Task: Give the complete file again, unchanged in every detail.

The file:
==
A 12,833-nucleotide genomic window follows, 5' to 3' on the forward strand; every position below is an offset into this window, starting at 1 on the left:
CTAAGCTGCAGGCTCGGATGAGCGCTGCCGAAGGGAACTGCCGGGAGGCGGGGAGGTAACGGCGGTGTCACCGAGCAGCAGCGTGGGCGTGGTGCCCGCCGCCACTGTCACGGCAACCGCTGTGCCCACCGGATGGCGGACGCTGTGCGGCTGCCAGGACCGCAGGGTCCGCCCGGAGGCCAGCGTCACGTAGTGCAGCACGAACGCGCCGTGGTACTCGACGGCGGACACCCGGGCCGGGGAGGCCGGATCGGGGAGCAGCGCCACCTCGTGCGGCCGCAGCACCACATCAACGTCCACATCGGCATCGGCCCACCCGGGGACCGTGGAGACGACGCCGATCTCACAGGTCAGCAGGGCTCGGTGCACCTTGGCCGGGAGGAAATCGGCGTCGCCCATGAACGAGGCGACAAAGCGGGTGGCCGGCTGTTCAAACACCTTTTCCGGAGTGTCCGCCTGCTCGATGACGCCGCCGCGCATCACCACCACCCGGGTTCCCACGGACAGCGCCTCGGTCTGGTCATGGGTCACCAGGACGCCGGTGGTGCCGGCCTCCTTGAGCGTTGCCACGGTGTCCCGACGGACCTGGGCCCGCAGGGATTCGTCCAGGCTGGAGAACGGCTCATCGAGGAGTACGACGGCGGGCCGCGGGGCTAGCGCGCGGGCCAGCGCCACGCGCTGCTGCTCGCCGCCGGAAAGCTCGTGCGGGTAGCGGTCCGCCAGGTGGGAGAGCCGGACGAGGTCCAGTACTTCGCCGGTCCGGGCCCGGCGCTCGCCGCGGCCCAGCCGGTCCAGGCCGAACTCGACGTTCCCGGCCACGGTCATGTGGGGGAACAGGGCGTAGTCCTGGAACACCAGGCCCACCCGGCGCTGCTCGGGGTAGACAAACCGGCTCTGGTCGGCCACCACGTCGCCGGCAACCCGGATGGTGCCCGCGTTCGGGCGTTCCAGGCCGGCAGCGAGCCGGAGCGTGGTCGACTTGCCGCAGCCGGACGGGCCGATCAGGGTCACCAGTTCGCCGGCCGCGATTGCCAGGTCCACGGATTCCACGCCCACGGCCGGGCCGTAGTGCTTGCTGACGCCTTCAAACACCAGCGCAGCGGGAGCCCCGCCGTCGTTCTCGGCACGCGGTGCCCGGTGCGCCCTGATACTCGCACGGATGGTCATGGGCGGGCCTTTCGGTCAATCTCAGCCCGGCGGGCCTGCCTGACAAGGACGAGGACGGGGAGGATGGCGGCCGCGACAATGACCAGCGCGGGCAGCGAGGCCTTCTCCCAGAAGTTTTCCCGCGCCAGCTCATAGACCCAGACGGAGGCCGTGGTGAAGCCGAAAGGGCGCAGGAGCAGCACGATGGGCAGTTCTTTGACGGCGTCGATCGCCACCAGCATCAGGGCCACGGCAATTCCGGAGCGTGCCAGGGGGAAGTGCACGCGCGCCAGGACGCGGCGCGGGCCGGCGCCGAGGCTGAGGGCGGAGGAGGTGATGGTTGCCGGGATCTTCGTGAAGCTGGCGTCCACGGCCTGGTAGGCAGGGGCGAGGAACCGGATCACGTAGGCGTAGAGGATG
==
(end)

A 12,833-nucleotide genomic window follows, 5' to 3' on the forward strand; every position below is an offset into this window, starting at 1 on the left:
CTAAGCTGCAGGCTCGGATGAGCGCTGCCGAAGGGAACTGCCGGGAGGCGGGGAGGTAACGGCGGTGTCACCGAGCAGCAGCGTGGGCGTGGTGCCCGCCGCCACTGTCACGGCAACCGCTGTGCCCACCGGATGGCGGACGCTGTGCGGCTGCCAGGACCGCAGGGTCCGCCCGGAGGCCAGCGTCACGTAGTGCAGCACGAACGCGCCGTGGTACTCGACGGCGGACACCCGGGCCGGGGAGGCCGGATCGGGGAGCAGCGCCACCTCGTGCGGCCGCAGCACCACATCAACGTCCACATCGGCATCGGCCCACCCGGGGACCGTGGAGACGACGCCGATCTCACAGGTCAGCAGGGCTCGGTGCACCTTGGCCGGGAGGAAATCGGCGTCGCCCATGAACGAGGCGACAAAGCGGGTGGCCGGCTGTTCAAACACCTTTTCCGGAGTGTCCGCCTGCTCGATGACGCCGCCGCGCATCACCACCACCCGGGTTCCCACGGACAGCGCCTCGGTCTGGTCATGGGTCACCAGGACGCCGGTGGTGCCGGCCTCCTTGAGCGTTGCCACGGTGTCCCGACGGACCTGGGCCCGCAGGGATTCGTCCAGGCTGGAGAACGGCTCATCGAGGAGTACGACGGCGGGCCGCGGGGCTAGCGCGCGGGCCAGCGCCACGCGCTGCTGCTCGCCGCCGGAAAGCTCGTGCGGGTAGCGGTCCGCCAGGTGGGAGAGCCGGACGAGGTCCAGTACTTCGCCGGTCCGGGCCCGGCGCTCGCCGCGGCCCAGCCGGTCCAGGCCGAACTCGACGTTCCCGGCCACGGTCATGTGGGGGAACAGGGCGTAGTCCTGGAACACCAGGCCCACCCGGCGCTGCTCGGGGTAGACAAACCGGCTCTGGTCGGCCACCACGTCGCCGGCAACCCGGATGGTGCCCGCGTTCGGGCGTTCCAGGCCGGCAGCGAGCCGGAGCGTGGTCGACTTGCCGCAGCCGGACGGGCCGATCAGGGTCACCAGTTCGCCGGCCGCGATTGCCAGGTCCACGGATTCCACGCCCACGGCCGGGCCGTAGTGCTTGCTGACGCCTTCAAACACCAGCGCAGCGGGAGCCCCGCCGTCGTTCTCGGCACGCGGTGCCCGGTGCGCCCTGATACTCGCACGGATGGTCATGGGCGGGCCTTTCGGTCAATCTCAGCCCGGCGGGCCTGCCTGACAAGGACGAGGACGGGGAGGATGGCGGCCGCGACAATGACCAGCGCGGGCAGCGAGGCCTTCTCCCAGAAGTTTTCCCGCGCCAGCTCATAGACCCAGACGGAGGCCGTGGTGAAGCCGAAAGGGCGCAGGAGCAGCACGATGGGCAGTTCTTTGACGGCGTCGATCGCCACCAGCATCAGGGCCACGGCAATTCCGGAGCGTGCCAGGGGGAAGTGCACGCGCGCCAGGACGCGGCGCGGGCCGGCGCCGAGGCTGAGGGCGGAGGAGGTGATGGTTGCCGGGATCTTCGTGAAGCTGGCGTCCACGGCCTGGTAGGCAGGGGCGAGGAACCGGATCACGTAGGCGTAGAGGATG